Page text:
A Multi-disciplinary Approach Towards Improving Surplus Calf Care on Dairy Farms

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Wilson, Devon

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University of Guelph


This thesis was conducted to determine how neonatal calf care practices are employed on dairy farms and explore strategies that could be used to motivate improvements. Additionally, we aimed to understand in which circumstances benchmarking could motivate dairy producers to adopt better care practices for surplus and replacement calves. First, a qualitative focus group study explored producer perspectives on their surplus and replacement calf care. Producers experienced barriers to calf care including a lack of clarity on best management practices and prioritization of resources to the lactating herd. Motivating factors included feeling morally obligated to their calves, along with societal and industry expectations. Producers who kept their surplus calves longer felt the cost of neonatal care was worthwhile whereas those selling calves at a young age felt frustrated by a lack of compensation for providing good care. Quantitative evidence collected from a survey of dairy producers showed room for increased uptake of best management practices for colostrum and milk feeding for all calves, and that a minority of farms provided discrepant care to surplus calves. Survey respondents suggested surplus calf care improvements would follow financial incentives and feedback from their calf buyer. Additionally, the Code of Practice for the Care and Handling of Dairy Cattle and the guidance of their herd veterinarian would impact adoption of new practices. A cross sectional study evaluating surplus calves at an assembly facility found that 24% of calves had poor serum total protein concentrations (an indicator of immunity), with better results in crossbred beef calves compared to dairy bred calves. Qualitative analysis was used to evaluate how benchmarking can be used to motivate improved calf care. Most farms were anticipating or considering making a change to their calf management following receiving benchmark data on their calves from their herd veterinarian. This was influenced by farm contexts including (1) farm resources (2) calf productivity (3) management strategies and (4) the producer’s personal values. Depending on these contexts, benchmarking sparked change through providing resources (illustrative data and veterinary advice) and influencing producer decision making. This work provides guidance for motivating improved calf care on dairy farms.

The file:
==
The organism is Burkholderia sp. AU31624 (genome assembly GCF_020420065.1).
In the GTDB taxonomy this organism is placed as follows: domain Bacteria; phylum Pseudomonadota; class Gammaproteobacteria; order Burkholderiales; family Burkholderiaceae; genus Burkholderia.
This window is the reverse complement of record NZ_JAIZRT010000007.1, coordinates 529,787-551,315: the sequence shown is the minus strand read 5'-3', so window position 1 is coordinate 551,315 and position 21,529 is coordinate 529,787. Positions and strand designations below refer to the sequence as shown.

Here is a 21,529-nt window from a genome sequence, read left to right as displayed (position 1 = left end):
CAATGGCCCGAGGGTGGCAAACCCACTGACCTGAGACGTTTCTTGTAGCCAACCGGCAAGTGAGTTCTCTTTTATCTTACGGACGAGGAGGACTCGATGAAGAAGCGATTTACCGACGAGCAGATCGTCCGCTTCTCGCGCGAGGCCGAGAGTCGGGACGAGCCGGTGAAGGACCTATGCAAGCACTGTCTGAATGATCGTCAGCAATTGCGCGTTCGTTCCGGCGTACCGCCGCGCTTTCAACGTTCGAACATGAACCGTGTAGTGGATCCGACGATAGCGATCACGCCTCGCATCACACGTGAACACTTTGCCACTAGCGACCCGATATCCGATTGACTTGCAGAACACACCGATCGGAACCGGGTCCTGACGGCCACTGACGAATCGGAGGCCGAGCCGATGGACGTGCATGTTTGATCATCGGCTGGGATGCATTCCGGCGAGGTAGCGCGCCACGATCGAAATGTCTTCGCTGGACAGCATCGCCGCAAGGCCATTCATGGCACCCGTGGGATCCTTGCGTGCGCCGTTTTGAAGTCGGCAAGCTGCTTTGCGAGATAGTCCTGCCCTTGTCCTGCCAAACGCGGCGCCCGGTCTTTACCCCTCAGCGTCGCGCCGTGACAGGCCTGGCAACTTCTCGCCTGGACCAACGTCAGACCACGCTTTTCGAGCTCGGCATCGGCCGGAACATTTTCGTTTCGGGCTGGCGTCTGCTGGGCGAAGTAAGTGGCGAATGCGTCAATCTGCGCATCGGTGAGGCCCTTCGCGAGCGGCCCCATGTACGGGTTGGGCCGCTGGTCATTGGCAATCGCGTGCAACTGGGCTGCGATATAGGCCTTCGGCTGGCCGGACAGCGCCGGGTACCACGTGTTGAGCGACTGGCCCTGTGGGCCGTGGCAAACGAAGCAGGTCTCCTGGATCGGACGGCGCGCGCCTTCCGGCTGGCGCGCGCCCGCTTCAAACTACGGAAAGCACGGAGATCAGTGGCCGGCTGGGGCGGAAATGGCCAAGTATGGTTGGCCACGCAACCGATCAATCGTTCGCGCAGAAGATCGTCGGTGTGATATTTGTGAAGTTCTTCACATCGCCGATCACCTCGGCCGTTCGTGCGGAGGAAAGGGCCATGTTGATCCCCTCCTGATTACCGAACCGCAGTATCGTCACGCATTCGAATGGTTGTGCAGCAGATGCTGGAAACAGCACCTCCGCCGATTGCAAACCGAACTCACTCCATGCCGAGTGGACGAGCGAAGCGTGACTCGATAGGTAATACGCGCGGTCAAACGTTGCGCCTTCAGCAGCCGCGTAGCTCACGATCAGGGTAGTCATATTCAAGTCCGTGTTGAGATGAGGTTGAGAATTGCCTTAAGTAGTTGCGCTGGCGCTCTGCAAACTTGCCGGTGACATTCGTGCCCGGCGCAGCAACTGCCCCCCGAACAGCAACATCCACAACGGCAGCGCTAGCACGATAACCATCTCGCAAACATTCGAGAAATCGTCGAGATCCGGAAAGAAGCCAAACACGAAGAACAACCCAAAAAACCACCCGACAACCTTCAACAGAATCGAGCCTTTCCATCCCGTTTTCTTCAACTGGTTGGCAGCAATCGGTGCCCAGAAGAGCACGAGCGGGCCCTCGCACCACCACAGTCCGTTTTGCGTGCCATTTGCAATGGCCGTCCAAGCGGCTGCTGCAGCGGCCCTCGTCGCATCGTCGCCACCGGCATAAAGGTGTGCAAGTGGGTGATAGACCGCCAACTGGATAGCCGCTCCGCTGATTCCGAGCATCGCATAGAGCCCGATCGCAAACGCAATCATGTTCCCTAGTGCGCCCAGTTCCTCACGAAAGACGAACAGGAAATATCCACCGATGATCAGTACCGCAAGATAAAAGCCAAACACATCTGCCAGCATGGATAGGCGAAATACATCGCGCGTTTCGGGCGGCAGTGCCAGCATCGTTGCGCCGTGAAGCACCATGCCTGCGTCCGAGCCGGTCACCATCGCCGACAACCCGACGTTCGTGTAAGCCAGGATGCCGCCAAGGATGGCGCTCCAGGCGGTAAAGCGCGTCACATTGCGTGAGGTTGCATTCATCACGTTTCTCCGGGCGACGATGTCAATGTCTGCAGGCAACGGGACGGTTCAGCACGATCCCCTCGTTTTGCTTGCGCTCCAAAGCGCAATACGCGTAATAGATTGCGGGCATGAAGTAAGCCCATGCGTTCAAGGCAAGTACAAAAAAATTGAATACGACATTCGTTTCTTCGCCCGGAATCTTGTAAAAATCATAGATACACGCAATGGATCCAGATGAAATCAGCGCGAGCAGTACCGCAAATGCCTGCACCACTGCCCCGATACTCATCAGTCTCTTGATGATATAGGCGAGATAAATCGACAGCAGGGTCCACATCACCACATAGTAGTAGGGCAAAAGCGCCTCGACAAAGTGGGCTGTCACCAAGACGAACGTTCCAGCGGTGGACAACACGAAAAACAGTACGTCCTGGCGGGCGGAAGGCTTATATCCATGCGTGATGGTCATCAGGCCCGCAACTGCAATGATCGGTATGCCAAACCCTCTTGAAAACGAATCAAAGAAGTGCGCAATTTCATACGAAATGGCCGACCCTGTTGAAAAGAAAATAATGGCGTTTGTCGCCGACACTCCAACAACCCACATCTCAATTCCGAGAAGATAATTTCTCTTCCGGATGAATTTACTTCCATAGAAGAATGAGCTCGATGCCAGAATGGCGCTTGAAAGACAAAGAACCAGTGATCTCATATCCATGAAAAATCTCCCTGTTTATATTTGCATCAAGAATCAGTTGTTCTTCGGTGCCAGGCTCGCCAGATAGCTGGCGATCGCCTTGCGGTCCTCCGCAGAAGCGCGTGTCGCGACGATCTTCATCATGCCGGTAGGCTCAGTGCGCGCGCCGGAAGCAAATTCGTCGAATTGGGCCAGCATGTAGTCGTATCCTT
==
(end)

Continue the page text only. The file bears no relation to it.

Neonatal calf care, Dairy farms, Surplus and replacement calves, Best management practices, Benchmarking


Wilson, D. J., J. A. Pempek, S. M. Roche, K. C. Creutzinger, S. R. Locke, G. Habing, K. L. Proudfoot, K. A. George, and D. L. Renaud. 2021. A focus group study of Ontario dairy producer per-spectives on neonatal care of male and female calves. J. Dairy Sci. 104:6080�??6095. https://doi.org/10.3168/jds.2020-19507.
D.J. Wilson, J.A. Pempek, T. Cheng, G. Habing, K.L. Proudfoot, C.B. Winder, D.L. Renaud. 2022. A survey of male and female dairy calf care practices and opportunities for change. J. Dairy Sci. 106: 703-717.https://doi.org/10.3168/jds.2022-22238